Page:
Dismissal on Summary Judgment in New Jersey Personal Injury Case Based on Statute of Limitations
Mintzer Sarowitz Zeris Ledva & Meyers LLP recently secured a summary dismissal of the defendant in a personal injury case by appositely arguing New Jersey’s evolving precedent governing statutes of limitations. The dismissal implicated the interplay between considerations of interjurisdictional equity and New Jersey’s policy of repose.
The plaintiff timely filed suit in New York state court for personal injuries that he allegedly sustained as a result of the New Jersey-based defendant’s negligence. New York jurisdiction was facially valid because the defendant had a branch office in New York. The parties proceeded with initial discovery, during which two years elapsed from the date of incident. The defendant then moved for dismissal based on the plaintiff’s execution of a contract that vested exclusive jurisdiction for all claims against the defendant in New Jersey. The New York court granted the defendant’s motion and dismissed the New York suit.
New Jersey Statute of Limitations
Approximately four months after the dismissal of the New York suit, the plaintiff re-filed in New Jersey. By that point, approximately two-and-a-half years had elapsed from the date of incident. On behalf of the defendant, we immediately moved for summary dismissal based on New Jersey’s two-year statute of limitations for tortious negligence. The plaintiff argued the timely initiation of his New York suit equitably tolled New Jersey’s statute of limitations. New Jersey’s statutes of limitations are predicated on the public policy of repose, which promotes stability and finality by ensuring that potential defendants will not be subject to suit after the lapse of time has caused the loss of evidence or dulled witness recollections.
Comprehensive Analysis and Persuasive Argument Secure Appropriate Adjudication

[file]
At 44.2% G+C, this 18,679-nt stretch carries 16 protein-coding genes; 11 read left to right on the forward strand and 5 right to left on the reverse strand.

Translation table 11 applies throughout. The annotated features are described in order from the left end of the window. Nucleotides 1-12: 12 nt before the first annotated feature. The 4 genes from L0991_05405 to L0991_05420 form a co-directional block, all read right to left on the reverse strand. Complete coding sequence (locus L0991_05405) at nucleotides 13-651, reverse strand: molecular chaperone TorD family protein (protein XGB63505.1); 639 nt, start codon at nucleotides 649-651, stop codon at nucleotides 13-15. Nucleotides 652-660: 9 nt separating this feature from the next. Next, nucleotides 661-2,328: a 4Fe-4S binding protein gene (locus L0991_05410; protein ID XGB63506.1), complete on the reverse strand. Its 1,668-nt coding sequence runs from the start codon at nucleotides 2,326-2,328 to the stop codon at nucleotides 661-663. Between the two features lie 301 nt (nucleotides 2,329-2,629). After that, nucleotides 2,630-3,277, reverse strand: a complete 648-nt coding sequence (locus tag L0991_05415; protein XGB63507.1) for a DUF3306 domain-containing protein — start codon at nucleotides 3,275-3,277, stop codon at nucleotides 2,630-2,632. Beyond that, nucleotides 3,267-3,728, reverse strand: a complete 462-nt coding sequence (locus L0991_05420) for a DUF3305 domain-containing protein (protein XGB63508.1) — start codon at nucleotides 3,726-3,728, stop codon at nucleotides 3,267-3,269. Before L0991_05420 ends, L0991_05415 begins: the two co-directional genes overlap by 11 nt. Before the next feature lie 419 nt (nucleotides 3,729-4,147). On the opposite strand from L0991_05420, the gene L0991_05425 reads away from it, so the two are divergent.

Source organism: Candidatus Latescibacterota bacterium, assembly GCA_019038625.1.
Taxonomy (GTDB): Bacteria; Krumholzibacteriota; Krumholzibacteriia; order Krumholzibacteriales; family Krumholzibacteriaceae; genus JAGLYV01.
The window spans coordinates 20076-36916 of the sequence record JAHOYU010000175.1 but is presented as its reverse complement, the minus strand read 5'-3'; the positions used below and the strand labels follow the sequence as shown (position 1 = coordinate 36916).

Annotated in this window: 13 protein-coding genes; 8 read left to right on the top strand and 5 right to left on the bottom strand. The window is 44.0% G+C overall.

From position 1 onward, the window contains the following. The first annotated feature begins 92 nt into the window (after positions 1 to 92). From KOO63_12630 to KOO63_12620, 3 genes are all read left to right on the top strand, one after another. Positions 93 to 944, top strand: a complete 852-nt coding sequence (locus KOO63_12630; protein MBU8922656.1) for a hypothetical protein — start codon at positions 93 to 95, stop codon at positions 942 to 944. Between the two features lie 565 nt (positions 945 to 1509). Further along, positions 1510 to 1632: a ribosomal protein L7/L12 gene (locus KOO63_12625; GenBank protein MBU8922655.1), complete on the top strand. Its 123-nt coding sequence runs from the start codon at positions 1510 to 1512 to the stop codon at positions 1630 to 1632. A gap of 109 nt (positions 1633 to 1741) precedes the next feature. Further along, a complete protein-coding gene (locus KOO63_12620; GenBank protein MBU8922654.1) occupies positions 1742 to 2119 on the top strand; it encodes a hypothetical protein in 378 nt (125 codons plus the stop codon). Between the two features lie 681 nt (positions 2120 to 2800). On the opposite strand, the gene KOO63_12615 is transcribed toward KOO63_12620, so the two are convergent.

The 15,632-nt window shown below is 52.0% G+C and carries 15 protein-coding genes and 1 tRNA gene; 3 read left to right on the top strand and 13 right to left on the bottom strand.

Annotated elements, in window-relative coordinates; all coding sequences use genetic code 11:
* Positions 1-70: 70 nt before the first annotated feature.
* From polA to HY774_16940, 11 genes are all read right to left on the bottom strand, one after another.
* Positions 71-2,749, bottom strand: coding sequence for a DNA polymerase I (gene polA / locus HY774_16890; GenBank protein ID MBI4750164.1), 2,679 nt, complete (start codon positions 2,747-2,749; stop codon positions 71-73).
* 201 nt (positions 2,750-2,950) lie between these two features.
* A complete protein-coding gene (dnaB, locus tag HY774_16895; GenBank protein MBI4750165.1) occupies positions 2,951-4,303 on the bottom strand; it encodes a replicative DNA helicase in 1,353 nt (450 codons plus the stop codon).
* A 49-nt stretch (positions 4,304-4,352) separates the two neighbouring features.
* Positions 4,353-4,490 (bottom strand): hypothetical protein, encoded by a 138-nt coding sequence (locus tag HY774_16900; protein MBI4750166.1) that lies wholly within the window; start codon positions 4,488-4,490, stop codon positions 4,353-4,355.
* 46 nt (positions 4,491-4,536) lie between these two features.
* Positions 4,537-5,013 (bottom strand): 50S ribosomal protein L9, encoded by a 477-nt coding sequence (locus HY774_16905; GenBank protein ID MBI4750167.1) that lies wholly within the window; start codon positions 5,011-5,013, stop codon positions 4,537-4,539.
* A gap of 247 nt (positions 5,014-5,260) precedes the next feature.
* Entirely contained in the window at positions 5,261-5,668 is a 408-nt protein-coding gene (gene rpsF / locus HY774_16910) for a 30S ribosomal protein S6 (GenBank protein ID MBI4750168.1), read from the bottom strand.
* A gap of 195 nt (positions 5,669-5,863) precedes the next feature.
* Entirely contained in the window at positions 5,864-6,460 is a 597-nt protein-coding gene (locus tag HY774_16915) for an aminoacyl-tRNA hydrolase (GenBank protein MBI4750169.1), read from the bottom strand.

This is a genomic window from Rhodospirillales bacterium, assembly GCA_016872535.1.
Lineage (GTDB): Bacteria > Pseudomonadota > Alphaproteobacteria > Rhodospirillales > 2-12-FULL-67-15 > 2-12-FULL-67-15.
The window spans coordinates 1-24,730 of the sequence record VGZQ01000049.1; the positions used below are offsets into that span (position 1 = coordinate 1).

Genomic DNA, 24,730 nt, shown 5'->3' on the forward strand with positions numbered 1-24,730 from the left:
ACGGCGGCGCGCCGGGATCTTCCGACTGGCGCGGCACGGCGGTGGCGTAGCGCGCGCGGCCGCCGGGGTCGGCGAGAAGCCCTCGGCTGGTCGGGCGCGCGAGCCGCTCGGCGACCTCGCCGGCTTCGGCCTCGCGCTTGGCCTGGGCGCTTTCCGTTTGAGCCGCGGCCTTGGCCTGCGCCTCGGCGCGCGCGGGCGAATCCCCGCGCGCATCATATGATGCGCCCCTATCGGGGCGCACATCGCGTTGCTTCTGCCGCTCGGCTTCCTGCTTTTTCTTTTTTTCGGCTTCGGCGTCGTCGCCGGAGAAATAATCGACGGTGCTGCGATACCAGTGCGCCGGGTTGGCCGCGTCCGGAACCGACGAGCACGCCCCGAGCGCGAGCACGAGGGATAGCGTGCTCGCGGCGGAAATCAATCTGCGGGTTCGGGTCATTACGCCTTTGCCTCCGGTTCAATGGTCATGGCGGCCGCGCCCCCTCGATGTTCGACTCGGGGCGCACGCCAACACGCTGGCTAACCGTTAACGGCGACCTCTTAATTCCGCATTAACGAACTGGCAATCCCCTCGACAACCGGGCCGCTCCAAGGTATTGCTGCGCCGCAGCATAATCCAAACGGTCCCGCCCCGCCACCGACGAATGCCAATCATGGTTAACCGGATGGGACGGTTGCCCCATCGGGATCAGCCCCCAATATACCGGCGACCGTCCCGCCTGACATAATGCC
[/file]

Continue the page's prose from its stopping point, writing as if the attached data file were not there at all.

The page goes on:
By synthesizing applicable state and federal case law, MSZL&M successfully argued that the plaintiff’s filing of the New York action only tolled New Jersey’s statute of limitations through the date that dismissal of the New York suit became final, at the expiration of the time for the plaintiff to seek reargument or appeal of the dismissal order. Until that time there was a possibility that dismissal would be reversed on reargument or appeal; per precedent the defendant could therefore not be secure in its entitlement to repose.
However, after the New York dismissal became final repose inured to the defendant and it could not reasonably anticipate being hauled into another jurisdiction’s court at some indefinite point in the future. Relevant case law indicates that if the plaintiff had re-filed in New Jersey before the thirty days in which to seek reargument or appeal of the New York dismissal lapsed, the New Jersey statute of limitations would have been equitably tolled. Since the plaintiff did not re-file within that time, New Jersey’s statute of limitations precluded a subsequent New Jersey action.
Contact Our Firm Regarding Questions About Jurisdiction or Timeliness
There is a dearth of direct New Jersey precedent relative to interjurisdictional equity, and comprehensive analysis and persuasive argument are necessary to ensure appropriate adjudication. If you have questions or concerns about jurisdiction or timeliness, contact Mintzer Sarowitz Zeris Ledva & Meyers LLP.